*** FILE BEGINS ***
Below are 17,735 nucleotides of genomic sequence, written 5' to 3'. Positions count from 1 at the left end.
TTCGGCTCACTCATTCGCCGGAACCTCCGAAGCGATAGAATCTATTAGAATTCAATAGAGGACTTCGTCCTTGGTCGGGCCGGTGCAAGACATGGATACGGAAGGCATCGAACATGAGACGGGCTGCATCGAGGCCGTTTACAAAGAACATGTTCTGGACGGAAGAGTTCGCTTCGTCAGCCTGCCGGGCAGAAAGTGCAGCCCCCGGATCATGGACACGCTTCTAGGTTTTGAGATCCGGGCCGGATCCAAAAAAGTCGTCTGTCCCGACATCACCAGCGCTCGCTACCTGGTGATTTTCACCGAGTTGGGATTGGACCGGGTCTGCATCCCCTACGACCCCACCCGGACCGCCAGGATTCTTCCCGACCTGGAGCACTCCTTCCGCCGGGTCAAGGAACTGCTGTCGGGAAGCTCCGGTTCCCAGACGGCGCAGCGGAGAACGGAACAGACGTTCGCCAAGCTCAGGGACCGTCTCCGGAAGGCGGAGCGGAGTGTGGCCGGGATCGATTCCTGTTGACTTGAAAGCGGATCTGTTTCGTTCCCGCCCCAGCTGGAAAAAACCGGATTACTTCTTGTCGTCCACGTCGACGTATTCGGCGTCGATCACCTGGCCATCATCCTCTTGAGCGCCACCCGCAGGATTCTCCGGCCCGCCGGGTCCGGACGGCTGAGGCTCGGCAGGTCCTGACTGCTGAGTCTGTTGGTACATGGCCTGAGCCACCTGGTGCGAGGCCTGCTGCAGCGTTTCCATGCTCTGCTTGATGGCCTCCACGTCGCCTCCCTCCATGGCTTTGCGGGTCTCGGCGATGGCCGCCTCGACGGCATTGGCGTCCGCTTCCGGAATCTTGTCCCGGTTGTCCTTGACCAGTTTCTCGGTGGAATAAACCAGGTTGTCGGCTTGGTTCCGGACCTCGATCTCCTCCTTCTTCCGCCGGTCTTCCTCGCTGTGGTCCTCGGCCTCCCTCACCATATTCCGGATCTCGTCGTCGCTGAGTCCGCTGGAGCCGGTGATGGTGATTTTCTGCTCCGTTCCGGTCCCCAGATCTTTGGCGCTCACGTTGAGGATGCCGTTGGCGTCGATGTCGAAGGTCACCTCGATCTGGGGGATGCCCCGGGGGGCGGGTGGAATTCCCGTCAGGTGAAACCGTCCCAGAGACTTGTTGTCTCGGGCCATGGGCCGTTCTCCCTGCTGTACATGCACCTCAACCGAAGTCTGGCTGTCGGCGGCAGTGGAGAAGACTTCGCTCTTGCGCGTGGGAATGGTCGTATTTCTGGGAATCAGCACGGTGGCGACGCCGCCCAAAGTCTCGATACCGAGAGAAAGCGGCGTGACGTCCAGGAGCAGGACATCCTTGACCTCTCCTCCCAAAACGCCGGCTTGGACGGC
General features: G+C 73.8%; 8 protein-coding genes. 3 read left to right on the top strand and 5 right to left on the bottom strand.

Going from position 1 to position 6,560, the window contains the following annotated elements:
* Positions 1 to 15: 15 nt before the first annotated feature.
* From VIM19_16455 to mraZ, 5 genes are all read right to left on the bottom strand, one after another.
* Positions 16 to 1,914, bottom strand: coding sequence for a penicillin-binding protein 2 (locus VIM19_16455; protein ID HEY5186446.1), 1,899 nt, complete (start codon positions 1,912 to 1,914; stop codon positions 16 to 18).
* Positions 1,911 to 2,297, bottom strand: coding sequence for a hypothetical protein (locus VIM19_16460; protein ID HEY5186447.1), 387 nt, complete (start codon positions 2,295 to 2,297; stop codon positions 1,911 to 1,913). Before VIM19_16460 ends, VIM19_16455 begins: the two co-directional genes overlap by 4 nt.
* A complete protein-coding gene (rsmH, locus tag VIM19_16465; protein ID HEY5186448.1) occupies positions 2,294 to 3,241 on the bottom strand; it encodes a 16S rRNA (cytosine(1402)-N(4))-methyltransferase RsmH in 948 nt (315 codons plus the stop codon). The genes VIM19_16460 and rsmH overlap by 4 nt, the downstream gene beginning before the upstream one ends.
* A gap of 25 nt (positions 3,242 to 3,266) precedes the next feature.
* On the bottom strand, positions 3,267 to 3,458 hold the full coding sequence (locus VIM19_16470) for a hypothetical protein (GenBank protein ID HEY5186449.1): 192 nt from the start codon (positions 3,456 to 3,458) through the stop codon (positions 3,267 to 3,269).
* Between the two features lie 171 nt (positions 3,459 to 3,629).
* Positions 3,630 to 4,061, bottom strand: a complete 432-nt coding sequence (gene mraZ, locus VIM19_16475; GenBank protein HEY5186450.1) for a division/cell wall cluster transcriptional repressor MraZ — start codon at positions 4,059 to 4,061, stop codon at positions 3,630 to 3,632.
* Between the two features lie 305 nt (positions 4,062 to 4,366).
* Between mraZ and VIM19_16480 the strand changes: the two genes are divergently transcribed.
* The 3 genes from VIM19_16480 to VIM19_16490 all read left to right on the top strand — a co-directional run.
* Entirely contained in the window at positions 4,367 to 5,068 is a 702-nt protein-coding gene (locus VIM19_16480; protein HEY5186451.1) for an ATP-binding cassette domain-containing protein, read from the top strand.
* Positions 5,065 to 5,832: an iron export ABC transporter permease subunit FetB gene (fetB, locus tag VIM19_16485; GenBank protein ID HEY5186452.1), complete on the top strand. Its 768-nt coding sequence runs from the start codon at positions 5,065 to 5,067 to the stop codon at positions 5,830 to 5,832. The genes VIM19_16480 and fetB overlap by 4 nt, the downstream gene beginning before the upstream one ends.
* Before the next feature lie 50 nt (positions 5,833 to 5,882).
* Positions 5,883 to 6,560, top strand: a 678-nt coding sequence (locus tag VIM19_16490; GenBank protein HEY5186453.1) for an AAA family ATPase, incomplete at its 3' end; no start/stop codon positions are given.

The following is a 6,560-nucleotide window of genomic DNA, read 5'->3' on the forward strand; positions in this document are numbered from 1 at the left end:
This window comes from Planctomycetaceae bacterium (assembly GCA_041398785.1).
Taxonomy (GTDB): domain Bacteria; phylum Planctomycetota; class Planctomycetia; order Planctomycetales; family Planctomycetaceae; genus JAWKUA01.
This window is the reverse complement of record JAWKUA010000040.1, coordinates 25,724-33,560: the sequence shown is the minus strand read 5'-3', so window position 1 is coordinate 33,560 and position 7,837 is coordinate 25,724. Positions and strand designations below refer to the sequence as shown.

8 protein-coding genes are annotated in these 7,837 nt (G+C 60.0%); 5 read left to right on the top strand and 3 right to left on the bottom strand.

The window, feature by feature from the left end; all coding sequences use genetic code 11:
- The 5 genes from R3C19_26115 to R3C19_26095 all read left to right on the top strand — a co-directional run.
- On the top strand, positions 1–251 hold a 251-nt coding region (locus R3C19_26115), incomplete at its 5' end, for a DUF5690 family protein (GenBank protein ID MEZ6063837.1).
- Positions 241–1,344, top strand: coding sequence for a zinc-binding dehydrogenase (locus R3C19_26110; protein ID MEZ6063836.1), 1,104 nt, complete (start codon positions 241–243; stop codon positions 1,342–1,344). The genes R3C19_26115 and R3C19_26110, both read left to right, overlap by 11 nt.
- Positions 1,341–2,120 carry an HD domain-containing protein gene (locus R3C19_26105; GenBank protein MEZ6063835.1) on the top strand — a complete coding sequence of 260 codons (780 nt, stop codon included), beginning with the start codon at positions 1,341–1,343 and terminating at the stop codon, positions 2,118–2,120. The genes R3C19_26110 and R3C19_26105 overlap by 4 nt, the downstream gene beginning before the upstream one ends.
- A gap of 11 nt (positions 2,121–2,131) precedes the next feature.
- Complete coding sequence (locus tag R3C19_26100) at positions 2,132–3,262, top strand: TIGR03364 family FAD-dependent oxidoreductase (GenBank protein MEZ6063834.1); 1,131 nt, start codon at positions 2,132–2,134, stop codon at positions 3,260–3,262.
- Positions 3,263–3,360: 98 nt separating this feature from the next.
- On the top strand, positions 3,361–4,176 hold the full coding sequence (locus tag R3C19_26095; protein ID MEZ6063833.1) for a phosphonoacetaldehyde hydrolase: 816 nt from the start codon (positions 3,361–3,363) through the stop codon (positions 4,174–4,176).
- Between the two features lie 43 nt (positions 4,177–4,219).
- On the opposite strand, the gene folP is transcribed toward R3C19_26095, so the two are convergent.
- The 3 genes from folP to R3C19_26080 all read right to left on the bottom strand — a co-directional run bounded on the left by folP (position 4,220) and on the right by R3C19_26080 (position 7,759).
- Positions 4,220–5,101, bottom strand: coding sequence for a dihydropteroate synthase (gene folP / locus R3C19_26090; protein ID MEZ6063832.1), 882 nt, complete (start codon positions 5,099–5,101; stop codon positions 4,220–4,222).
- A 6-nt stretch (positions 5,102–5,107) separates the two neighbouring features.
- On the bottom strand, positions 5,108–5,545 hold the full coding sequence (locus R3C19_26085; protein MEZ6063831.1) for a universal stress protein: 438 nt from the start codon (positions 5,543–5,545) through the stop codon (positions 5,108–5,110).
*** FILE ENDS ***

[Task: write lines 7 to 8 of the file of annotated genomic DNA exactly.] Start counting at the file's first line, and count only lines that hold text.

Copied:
* Positions 16 to 1,914, bottom strand: coding sequence for a penicillin-binding protein 2 (locus VIM19_16455; protein ID HEY5186446.1), 1,899 nt, complete (start codon positions 1,912 to 1,914; stop codon positions 16 to 18).
* Positions 1,911 to 2,297, bottom strand: coding sequence for a hypothetical protein (locus VIM19_16460; protein ID HEY5186447.1), 387 nt, complete (start codon positions 2,295 to 2,297; stop codon positions 1,911 to 1,913). Before VIM19_16460 ends, VIM19_16455 begins: the two co-directional genes overlap by 4 nt.